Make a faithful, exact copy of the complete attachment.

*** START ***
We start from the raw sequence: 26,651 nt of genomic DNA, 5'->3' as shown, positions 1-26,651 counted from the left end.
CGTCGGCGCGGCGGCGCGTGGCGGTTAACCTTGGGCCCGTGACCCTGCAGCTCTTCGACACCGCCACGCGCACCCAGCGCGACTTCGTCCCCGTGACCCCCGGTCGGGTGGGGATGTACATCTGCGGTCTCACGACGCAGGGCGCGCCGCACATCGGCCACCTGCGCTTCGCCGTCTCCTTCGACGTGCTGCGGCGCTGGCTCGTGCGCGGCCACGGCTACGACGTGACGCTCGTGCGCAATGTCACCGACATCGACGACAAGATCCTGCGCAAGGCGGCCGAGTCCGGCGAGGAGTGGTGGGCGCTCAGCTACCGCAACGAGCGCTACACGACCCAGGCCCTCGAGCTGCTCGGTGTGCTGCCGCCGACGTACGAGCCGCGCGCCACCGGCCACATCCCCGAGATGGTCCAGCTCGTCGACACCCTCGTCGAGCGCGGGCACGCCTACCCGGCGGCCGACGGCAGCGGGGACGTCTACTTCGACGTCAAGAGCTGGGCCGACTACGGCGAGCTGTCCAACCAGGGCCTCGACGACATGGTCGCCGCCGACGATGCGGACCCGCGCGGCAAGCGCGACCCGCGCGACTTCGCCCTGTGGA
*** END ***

We start from the raw sequence: 26,651 nt of genomic DNA, 5'->3' as shown, positions 1-26,651 counted from the left end.
CGTCGGCGCGGCGGCGCGTGGCGGTTAACCTTGGGCCCGTGACCCTGCAGCTCTTCGACACCGCCACGCGCACCCAGCGCGACTTCGTCCCCGTGACCCCCGGTCGGGTGGGGATGTACATCTGCGGTCTCACGACGCAGGGCGCGCCGCACATCGGCCACCTGCGCTTCGCCGTCTCCTTCGACGTGCTGCGGCGCTGGCTCGTGCGCGGCCACGGCTACGACGTGACGCTCGTGCGCAATGTCACCGACATCGACGACAAGATCCTGCGCAAGGCGGCCGAGTCCGGCGAGGAGTGGTGGGCGCTCAGCTACCGCAACGAGCGCTACACGACCCAGGCCCTCGAGCTGCTCGGTGTGCTGCCGCCGACGTACGAGCCGCGCGCCACCGGCCACATCCCCGAGATGGTCCAGCTCGTCGACACCCTCGTCGAGCGCGGGCACGCCTACCCGGCGGCCGACGGCAGCGGGGACGTCTACTTCGACGTCAAGAGCTGGGCCGACTACGGCGAGCTGTCCAACCAGGGCCTCGACGACATGGTCGCCGCCGACGATGCGGACCCGCGCGGCAAGCGCGACCCGCGCGACTTCGCCCTGTGGA